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Opinion: New defense minister's chance with arms for Ukraine

Goncharenko Roman
Roman Goncharenko
January 17, 2023

Germany has been struggling with the issue of arms shipments to Ukraine. In some cases, allies even doubted Berlin's support. Saying "yes" to Leopard 2 tank shipments could dispel doubt, says DW's Roman Goncharenko.

A row of tanks with soldiers in a sandy open landscape
Leopard 2 tanks during an exercise in Poland in 2022Image: STR/NurPhoto/picture alliance

It's like déjà vu: Ukraine and its partners in the West grow increasingly nervous as they watch Russian troop buildups, for instance in Belarus, and wonder where and when President Vladimir Putin might strike next. Almost a year after invading his neighbor, the ploy remains part of Putin's tactics of attrition.

Among Kyiv's allies, Germany is under increasing pressure to supply more weapons and is hesitant while the UK forges ahead, becoming the first NATO member planning to send modern battle tanks. Criticism of Berlin is on the rise and Germany-bashing is once again the order of the day in the Twitter bubble. The old rift between Eastern Europe and Germany threatens to crack wide open again — reminiscent of the situation in the winter of 2022, when Estonia wanted to ship stockpiled East German D-30 howitzers to Ukraine and Berlin objected, only consenting to the move after the Russian invasion.

Dispelling doubts about German reliability

This time, it's all about what most probably is the best-known and most sought-after product of the German arms industry at present, the Leopard 2 battle tank. It has become a symbol. Kyiv has been asking Berlin for these tanks for months and so far been told "no" — although less and less convincingly.

Recently German Vice-Chancellor Robert Habeck said Berlin should not stand in the way if other countries want to deliver. Poland and several other NATO countries are ready to give Ukraine their own Leopard 2 tanks, but they need approval from Germany, where they were developed.

Roman Goncharenko
DW's Roman GoncharenkoImage: DW

At the start of the Russian invasion of Ukraine, Berlin was criticized for its hesitant approach, and rightly so. That reluctance, as well as the construction of the Nord Stream 2 gas pipeline, represented Germany's two biggest mistakes prior to the invasion.

Since then, the country has made impressive adjustments — Germany ended its dependence on Russian energy supplies at record speed, and arms deliveries to Ukraine are on the rise. Just a few weeks ago, Berlin announced plans to deliver Marder infantry fighting vehicles and a Patriot air defense system to Ukraine. These are not mere trifles and Kyiv could really show a bit more gratitude but sending Leopard 2 tanks is a chance for Berlin to dispel any lingering doubts concerning German reliability — a chance for a final correction of previous mistakes, and an opportunity to close this chapter.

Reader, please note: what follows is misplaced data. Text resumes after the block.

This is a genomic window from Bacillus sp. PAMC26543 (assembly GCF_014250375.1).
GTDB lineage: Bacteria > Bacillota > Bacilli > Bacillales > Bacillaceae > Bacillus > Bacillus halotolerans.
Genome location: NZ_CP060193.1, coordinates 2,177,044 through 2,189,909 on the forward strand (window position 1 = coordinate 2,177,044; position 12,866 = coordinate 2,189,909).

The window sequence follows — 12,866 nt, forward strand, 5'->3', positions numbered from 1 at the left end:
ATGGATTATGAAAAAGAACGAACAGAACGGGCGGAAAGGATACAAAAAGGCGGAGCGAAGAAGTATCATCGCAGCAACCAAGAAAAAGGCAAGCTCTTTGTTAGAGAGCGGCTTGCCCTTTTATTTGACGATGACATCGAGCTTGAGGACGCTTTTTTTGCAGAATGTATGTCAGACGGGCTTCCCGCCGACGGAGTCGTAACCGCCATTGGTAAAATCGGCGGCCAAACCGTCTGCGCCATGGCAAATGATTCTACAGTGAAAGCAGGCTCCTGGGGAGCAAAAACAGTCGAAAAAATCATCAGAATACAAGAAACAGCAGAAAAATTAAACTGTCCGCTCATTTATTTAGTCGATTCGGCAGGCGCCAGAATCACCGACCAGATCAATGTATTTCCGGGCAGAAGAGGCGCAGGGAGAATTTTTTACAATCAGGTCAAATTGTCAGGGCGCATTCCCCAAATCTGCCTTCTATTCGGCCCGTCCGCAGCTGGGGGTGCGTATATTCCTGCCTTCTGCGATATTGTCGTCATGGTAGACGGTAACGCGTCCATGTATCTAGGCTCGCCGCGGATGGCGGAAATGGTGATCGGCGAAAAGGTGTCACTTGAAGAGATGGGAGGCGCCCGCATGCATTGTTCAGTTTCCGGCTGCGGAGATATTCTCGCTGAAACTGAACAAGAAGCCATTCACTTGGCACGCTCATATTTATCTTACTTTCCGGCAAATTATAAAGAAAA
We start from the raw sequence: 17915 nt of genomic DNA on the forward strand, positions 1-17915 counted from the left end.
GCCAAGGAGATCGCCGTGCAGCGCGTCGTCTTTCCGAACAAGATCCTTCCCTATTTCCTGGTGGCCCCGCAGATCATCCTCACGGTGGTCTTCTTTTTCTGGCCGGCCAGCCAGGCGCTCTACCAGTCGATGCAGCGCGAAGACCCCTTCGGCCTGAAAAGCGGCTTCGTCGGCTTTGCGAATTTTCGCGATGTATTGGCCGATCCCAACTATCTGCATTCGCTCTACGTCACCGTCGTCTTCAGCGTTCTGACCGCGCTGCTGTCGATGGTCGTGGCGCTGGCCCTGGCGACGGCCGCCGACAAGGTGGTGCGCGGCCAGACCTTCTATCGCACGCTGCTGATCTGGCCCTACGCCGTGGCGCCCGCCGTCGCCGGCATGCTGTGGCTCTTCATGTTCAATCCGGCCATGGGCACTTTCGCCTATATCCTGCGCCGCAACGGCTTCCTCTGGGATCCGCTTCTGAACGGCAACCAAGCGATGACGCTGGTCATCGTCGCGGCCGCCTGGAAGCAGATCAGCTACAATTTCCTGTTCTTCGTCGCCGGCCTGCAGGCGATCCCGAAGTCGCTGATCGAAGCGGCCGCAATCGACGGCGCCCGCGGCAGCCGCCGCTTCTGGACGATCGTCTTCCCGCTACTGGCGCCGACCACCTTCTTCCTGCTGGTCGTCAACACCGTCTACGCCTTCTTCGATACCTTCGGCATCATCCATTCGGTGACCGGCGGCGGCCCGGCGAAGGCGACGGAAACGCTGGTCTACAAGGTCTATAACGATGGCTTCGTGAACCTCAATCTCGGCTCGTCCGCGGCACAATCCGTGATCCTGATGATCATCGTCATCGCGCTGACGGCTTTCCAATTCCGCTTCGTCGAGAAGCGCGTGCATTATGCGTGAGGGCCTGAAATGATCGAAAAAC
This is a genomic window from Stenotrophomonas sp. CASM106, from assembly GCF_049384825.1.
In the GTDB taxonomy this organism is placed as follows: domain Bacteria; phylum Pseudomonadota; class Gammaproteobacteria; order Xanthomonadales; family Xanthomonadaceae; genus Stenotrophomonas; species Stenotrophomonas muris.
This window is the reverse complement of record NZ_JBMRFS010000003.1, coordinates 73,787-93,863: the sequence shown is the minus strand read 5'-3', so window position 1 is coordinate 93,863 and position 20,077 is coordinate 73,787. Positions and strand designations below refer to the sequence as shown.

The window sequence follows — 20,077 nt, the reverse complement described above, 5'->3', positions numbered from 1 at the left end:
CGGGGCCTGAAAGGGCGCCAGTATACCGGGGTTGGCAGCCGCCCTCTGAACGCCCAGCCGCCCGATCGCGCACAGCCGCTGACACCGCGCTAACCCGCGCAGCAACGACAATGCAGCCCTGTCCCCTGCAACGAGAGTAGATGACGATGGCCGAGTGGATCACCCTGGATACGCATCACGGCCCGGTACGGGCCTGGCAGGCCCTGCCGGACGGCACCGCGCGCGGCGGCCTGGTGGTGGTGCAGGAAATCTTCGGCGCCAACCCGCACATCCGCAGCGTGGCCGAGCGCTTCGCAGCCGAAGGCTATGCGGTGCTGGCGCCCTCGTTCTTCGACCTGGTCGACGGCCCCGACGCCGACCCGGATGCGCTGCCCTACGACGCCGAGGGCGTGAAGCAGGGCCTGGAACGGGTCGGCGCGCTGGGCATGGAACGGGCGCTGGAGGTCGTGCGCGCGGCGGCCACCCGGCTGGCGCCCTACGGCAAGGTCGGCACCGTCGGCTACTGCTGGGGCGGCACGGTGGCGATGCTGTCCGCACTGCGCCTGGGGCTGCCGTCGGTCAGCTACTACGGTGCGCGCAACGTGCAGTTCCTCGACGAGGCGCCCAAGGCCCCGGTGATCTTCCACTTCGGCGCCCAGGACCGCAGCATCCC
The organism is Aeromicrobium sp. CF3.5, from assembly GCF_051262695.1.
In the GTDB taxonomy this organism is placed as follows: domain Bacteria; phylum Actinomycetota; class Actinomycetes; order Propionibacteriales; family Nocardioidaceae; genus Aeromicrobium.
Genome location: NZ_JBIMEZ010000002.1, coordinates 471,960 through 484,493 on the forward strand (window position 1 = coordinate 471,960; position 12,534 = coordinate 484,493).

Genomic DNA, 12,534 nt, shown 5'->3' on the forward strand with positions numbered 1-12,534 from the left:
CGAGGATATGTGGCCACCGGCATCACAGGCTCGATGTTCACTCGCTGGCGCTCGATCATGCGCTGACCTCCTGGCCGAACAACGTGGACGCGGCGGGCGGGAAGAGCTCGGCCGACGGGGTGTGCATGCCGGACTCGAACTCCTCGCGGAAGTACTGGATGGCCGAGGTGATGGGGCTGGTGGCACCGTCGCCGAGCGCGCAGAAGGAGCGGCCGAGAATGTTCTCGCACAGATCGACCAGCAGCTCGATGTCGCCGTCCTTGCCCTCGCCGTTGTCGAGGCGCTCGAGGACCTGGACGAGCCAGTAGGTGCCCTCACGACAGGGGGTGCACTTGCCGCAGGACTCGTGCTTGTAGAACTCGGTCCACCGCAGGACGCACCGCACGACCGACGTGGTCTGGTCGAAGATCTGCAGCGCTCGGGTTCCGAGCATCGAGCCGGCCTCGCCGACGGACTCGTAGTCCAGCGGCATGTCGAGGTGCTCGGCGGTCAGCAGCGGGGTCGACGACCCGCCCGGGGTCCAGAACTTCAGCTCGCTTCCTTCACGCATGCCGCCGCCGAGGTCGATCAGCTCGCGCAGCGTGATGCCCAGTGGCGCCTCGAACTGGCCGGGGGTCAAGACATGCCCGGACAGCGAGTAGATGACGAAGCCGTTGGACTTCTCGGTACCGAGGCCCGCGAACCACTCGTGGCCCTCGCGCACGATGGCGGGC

Chance for new German defense minister

Berlin must consent, and it will. Pressure is mounting and there are indications pointing in that direction, so it is only a matter of time. It would seem impossible to delay further without harming the country's image. And after Britain's announcement, it would no longer be a solo effort, which the chancellor rejects because of German popular sentiment. Germany is ready to "assume responsibility as one of the main guarantors of security in Europe," Olaf Scholz wrote in a keynote article for Foreign Affairs magazine in December, pledging to train and equip Ukrainian forces.

Agreeing to provide the Leopard 2 tank would really be a step in that direction — and the sooner, the better. The next opportunity is at the defense ministers' meeting on Ukraine assistance at the US base in Ramstein at the end of this week. It is a unique chance for Boris Pistorius, Germany's new defense minister, to make an historic announcement and give the green light for tank deliveries. Ukraine and its partners do not have much time. An even more brutal and bloody phase of the war is imminent and Germany can no longer afford to hold back.

This article was originally written in German.